GSP on collective bargaining and the UFC: ‘I can fight that battle’ for other fighters

  • pe-sports
  • December 1, 2016
  • Comments Off on GSP on collective bargaining and the UFC: ‘I can fight that battle’ for other fighters

It’s no secret now, but a couple weeks back Georges St-Pierre was a lot less definite as to whether or not he’d be joining the charge to bring collective bargaining to MMA. Early in November he spoke at the Gentlemen’s Expo in Toronto, Ontario, Canada, about his future in the sport. He gave an impassioned argument for the need for a fighter’s union or association, but was unclear as to whether or not he’d be involved.

In the weeks since then, that position has become a lot more firm, culminating in a November 30th press conference. There a group of fighters consisting of GSP, Donald Cerrone, Tim Kennedy, Cain Velasquez, and T.J. Dillashaw – and advised by former Bellator CEO, Bjorn Rebney – announced the formation of the Mixed Martial Arts Athletes Association. They took questions, spelled out their intentions, and mostly just made themselves known to the public.

So, why is a wealthy and mostly-retired star like GSP jumping into the fray? What does he have to gain? Here’s how he explained himself and his thoughts back in early November:

“What I’m doing right now is I’m trying to also change the game,” St-Pierre told the assembled crowd. “People that are familiar with hockey, baseball… Back in the day, when you have guys in the 70s, 80s… Their contract was… They didn’t have their fair share. And I think a lot of the fighters, unfortunately, they don’t have the power and the position that I have. A lot of them are pissed off, because they have no choice. They cannot take a year off, they have to put money on the table for their family. And on top of that, again, a lot of these guys that are fighting end up with [points to head] severe damage, like brain damage. They’re not the same person in the beginning of their career than at the end.

Georges St-Pierre live at #TGE2016

Posted by The Gentlemen’s Expo on Friday, November 11, 2016

“I’m very fortunate,” he continued. “I think I’m the same guy, I don’t think I’m too much damaged in here. Hopefully not. But, I’m very healthy – which is the most important thing – and I’m wealthy. So, I can fight that battle for them.

“And until pretty recently, because I was focusing on Toronto… When I focus on one thing, it’s like a funnel for me. I don’t see nothing else. I eat this, sleep on it, I train on it, I drive on it. Everything I do is for that. And just today, a lot of things were brought up to my ear. My agent called to me… I know there’s a few organizations that want to start a association. Also, there’s other options, fighting somewhere else. So, I could fight again for UFC, I could fight for another organization, or I could never fight again, but be part of an association. There’s plenty of options that I didn’t consider yet, because I was focusing on one thing.”

But that was only the beginning. GSP went on to give a view from his own career working with the UFC and what he’s seen and heard from other fighters. It seems he has a lot of very definite opinions on the position that fighters are at in today’s sporting landscape.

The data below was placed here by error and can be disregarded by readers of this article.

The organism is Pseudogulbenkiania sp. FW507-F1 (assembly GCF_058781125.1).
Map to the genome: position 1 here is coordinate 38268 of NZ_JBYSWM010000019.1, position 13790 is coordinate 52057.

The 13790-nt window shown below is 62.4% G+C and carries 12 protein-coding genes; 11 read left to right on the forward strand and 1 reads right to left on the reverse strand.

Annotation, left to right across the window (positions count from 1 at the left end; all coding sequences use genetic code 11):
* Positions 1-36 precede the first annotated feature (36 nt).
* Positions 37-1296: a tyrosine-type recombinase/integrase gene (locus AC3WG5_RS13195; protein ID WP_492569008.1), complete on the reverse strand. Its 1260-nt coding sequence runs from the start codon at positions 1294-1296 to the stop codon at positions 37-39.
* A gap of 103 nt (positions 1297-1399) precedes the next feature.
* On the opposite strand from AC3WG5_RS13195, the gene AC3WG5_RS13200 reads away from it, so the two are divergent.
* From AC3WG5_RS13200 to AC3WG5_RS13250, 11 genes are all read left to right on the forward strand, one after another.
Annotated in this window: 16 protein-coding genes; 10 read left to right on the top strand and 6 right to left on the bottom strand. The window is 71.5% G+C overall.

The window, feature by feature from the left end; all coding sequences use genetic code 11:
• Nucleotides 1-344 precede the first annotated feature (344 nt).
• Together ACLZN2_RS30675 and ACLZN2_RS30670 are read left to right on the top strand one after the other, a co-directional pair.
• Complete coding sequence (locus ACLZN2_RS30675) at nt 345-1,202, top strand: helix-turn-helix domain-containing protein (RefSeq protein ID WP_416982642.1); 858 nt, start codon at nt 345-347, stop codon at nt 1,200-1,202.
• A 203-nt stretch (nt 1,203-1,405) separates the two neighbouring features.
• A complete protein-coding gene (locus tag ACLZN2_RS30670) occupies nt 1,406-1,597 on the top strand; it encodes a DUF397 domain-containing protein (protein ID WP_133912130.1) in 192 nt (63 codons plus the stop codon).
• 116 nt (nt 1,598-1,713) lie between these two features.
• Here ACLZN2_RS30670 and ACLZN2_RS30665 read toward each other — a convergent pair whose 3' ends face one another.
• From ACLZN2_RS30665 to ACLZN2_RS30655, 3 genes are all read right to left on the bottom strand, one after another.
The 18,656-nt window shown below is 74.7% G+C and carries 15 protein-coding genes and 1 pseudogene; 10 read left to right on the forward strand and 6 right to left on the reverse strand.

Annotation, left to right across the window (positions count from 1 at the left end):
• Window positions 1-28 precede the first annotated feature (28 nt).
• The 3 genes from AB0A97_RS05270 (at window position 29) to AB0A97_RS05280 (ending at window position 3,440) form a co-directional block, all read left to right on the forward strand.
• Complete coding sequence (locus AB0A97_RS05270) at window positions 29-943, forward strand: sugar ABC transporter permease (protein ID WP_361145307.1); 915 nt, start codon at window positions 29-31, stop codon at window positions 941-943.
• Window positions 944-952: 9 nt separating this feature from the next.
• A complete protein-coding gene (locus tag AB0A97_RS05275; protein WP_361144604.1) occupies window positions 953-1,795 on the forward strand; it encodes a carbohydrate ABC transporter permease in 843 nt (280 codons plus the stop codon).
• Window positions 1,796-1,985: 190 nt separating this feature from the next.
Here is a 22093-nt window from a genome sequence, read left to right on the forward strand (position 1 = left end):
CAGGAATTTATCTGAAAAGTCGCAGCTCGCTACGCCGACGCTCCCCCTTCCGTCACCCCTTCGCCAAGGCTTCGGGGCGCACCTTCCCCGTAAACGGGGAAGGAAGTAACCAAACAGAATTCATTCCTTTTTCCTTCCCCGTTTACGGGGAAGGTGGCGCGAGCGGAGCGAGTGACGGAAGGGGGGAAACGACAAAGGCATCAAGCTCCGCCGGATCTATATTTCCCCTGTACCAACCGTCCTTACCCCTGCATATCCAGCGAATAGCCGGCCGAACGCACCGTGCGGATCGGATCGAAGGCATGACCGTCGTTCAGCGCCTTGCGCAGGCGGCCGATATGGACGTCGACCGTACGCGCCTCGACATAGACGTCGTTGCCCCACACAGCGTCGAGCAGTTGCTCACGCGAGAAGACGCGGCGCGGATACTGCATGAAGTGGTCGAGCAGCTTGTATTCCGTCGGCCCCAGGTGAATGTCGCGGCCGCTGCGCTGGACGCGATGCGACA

“What is happening now, it’s not ‘if’ it would happen,” GSP said, when pressed on whether or not he would lead the charge for collective bargaining in MMA. “It will happen, sooner or later. It’s like any other sport, it will happen. Guys like me, Conor, guys that are a big draw, they can fight that battle. The guys that have no choice, or the guys that, for example, they’re on two straight losses and they’re waiting for their next fight, and they’re on contract with the UFC, they’re waiting maybe a year. And then, after a year, they’re receiving a phone call, like, ‘Oh, finally, we don’t need you, you’re out of UFC.’ This should not happen. Because these poor guys, they need money, they need that.

“I’m just giving you one example of things that are very frustrating for a fighter, because I’ve been on the other side,” he continued. “Now, I’m doing very well for myself. I have a lot of money and I don’t complain, I’m very happy. But, I’ve been on that side before. I worked very hard, I’m not born like this, I’m not born wealthy. I’ve been at times where I was working three jobs at the same time. You knew me back then, I was broke. I was very broke. I know what a real fighter’s life is for most of them. Most of them doesn’t come from a wealthy family, they have to do a lot of sacrifice. A lot of them have a family to feed and they cannot afford to be treated like this. It shouldn’t be like that and this is not right. And I will always be for the right way, and this is not right.

“I’m not asking for something too much, but we’re asking for a right way. And I think this is something high profile fighters should stand for, fight for, and want that kind of fight. I think it’s a good cause for the sport. It’s not ‘if’ it will happen. It will happen, eventually. Am I going to be part of it, yes or no? I don’t know. This thing just got brought up to me pretty recently.”

As was brought up by the MMAAA in their recent conference call, it appears St-Pierre and the other fighters who have already joined him will be focusing solely on the relationship between athletes and the UFC, rather than MMA in general. It still remains to be seen, however, just how the UFC and their new WME-IMG led ownership will respond.